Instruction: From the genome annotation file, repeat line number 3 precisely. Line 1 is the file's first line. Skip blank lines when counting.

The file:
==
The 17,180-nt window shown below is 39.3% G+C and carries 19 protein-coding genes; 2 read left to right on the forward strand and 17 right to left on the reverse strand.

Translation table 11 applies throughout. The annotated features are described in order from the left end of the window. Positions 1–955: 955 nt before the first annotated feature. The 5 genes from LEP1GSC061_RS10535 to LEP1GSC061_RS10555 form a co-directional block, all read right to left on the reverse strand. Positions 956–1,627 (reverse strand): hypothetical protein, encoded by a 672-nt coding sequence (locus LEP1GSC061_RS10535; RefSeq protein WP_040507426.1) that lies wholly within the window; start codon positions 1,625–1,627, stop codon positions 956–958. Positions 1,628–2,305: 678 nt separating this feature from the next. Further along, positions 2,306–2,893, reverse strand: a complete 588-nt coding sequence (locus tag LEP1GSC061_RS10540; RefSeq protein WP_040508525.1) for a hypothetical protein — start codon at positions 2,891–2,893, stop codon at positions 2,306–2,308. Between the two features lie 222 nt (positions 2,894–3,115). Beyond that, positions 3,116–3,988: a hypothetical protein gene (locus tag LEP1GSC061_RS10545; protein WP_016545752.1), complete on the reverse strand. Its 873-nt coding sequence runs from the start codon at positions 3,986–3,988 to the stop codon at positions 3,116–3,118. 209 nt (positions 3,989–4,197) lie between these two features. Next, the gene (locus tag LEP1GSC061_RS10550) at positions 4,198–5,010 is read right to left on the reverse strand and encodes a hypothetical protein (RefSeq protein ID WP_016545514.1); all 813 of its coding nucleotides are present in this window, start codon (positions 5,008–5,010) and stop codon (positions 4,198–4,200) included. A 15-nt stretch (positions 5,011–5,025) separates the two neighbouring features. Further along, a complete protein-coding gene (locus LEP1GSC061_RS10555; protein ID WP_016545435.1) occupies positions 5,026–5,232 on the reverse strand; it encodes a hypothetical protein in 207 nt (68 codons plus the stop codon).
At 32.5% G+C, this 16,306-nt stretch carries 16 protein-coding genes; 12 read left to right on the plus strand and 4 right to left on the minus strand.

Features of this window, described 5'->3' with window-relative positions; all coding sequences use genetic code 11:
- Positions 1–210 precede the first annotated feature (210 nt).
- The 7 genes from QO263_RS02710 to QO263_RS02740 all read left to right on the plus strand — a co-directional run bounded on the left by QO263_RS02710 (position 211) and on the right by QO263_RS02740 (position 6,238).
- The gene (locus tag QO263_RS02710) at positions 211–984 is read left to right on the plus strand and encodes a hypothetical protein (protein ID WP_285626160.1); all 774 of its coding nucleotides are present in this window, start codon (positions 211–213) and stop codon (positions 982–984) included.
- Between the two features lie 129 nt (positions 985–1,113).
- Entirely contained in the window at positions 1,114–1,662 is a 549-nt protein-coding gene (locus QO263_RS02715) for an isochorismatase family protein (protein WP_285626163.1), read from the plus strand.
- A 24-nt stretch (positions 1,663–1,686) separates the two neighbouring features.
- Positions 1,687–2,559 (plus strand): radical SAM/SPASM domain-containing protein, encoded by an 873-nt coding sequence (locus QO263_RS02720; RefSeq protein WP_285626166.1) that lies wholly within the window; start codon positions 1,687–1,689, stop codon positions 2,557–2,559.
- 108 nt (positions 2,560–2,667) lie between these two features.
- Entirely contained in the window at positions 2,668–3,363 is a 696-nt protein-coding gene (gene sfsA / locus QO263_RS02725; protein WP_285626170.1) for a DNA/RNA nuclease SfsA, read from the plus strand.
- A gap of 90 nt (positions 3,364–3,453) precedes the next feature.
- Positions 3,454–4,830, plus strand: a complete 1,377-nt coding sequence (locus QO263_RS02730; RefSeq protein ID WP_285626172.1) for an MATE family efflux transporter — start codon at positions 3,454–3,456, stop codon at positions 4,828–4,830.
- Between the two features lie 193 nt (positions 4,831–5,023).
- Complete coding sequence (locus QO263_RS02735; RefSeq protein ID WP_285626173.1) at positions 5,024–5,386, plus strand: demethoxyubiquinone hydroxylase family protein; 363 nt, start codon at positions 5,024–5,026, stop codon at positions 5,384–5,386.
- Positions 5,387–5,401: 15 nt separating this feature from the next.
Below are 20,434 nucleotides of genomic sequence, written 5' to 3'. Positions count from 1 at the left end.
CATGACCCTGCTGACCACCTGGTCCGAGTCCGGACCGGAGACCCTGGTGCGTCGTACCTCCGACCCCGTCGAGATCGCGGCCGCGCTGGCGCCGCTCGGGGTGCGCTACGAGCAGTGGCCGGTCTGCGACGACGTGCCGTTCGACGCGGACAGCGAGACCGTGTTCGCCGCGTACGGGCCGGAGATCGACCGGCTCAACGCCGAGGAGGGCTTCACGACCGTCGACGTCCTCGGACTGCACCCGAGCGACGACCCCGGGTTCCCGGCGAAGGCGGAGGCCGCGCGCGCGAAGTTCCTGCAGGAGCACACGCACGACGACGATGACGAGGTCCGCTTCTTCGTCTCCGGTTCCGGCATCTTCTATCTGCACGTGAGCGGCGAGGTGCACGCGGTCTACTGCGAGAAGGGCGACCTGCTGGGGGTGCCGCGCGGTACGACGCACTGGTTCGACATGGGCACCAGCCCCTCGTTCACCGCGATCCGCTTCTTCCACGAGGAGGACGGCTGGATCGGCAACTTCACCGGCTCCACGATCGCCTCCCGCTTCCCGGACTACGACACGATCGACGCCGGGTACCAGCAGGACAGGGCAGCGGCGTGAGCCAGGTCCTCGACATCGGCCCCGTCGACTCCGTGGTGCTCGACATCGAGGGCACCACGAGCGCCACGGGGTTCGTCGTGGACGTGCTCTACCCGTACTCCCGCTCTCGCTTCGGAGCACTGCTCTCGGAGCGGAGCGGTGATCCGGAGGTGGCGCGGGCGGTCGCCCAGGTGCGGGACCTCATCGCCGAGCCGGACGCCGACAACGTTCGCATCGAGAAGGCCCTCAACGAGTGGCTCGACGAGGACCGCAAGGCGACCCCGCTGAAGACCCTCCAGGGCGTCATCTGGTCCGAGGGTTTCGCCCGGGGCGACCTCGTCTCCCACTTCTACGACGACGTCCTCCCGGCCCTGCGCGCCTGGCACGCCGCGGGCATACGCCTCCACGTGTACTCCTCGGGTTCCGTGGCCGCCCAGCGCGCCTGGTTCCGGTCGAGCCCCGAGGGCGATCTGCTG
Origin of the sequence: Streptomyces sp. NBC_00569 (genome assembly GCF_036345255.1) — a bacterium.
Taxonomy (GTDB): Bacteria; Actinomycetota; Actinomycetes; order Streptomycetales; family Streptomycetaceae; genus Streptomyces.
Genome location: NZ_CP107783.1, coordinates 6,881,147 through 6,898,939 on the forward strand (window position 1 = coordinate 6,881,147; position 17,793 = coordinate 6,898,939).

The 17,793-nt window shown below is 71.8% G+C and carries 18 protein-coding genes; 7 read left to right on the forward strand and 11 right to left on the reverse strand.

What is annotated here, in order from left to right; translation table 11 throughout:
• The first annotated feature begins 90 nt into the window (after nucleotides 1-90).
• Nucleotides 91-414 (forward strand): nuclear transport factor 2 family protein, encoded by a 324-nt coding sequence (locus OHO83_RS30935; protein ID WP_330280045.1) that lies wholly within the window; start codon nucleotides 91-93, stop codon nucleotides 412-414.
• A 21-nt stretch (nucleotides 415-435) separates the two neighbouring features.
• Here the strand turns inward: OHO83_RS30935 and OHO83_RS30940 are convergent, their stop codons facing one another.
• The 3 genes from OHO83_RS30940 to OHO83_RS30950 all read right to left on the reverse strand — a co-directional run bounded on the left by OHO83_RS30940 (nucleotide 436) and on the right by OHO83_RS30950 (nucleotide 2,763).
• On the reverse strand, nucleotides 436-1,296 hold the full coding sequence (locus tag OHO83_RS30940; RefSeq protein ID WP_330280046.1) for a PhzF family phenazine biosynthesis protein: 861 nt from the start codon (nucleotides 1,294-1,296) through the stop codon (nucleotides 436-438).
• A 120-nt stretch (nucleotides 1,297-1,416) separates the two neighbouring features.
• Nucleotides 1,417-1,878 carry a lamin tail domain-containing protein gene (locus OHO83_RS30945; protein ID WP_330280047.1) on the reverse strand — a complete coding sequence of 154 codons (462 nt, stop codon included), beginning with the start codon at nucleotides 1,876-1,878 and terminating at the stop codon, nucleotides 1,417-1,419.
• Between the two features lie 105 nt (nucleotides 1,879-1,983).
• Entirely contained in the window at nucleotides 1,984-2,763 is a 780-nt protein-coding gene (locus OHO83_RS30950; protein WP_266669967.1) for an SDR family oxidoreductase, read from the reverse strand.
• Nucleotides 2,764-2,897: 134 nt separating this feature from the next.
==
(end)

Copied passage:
At 32.5% G+C, this 16,306-nt stretch carries 16 protein-coding genes; 12 read left to right on the plus strand and 4 right to left on the minus strand.